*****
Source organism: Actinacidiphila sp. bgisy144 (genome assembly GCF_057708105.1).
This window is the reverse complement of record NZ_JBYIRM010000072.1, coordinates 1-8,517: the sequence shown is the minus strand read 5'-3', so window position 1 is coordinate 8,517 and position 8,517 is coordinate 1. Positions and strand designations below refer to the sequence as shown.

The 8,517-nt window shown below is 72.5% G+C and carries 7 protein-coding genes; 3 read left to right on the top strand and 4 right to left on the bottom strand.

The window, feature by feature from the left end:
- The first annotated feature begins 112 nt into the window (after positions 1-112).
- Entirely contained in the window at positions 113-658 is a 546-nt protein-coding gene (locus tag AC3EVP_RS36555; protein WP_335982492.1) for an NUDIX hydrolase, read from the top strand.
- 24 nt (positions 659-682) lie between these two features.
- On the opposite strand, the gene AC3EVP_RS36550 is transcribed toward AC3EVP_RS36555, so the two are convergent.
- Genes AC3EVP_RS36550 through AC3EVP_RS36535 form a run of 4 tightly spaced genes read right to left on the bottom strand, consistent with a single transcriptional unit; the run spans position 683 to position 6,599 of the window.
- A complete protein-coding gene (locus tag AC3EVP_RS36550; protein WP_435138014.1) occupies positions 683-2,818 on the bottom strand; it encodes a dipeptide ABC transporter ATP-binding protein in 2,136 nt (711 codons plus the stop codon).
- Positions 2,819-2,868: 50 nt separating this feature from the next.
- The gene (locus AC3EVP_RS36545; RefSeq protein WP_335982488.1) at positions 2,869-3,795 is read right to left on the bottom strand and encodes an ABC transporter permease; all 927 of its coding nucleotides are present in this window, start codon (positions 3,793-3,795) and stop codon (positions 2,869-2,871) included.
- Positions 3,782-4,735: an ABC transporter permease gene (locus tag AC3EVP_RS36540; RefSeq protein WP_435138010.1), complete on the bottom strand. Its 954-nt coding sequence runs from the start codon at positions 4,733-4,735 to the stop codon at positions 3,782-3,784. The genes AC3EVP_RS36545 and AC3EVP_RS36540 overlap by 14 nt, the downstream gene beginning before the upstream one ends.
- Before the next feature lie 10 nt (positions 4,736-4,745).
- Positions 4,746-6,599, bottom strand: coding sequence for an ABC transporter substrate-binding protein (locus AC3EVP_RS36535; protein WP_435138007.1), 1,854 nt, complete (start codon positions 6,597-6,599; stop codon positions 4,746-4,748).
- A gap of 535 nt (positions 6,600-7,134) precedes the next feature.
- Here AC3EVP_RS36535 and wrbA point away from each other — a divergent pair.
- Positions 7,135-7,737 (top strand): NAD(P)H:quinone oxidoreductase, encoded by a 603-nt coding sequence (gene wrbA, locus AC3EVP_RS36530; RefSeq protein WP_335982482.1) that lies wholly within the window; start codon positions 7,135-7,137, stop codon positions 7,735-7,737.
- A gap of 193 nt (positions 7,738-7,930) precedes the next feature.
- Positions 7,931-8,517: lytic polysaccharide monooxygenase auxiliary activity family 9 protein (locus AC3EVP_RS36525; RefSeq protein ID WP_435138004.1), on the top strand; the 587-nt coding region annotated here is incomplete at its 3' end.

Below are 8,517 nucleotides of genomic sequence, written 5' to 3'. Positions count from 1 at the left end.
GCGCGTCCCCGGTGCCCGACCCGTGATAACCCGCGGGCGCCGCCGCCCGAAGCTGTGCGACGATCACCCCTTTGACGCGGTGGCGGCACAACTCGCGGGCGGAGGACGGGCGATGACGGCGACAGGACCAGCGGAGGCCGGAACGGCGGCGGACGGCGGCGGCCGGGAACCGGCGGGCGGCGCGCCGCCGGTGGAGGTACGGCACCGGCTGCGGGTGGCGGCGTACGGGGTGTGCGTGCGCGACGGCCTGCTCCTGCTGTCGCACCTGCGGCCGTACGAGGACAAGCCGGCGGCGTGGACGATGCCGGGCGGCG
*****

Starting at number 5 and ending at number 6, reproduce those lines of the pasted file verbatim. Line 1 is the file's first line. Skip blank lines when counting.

- The first annotated feature begins 112 nt into the window (after positions 1-112).
- Entirely contained in the window at positions 113-658 is a 546-nt protein-coding gene (locus tag AC3EVP_RS36555; protein WP_335982492.1) for an NUDIX hydrolase, read from the top strand.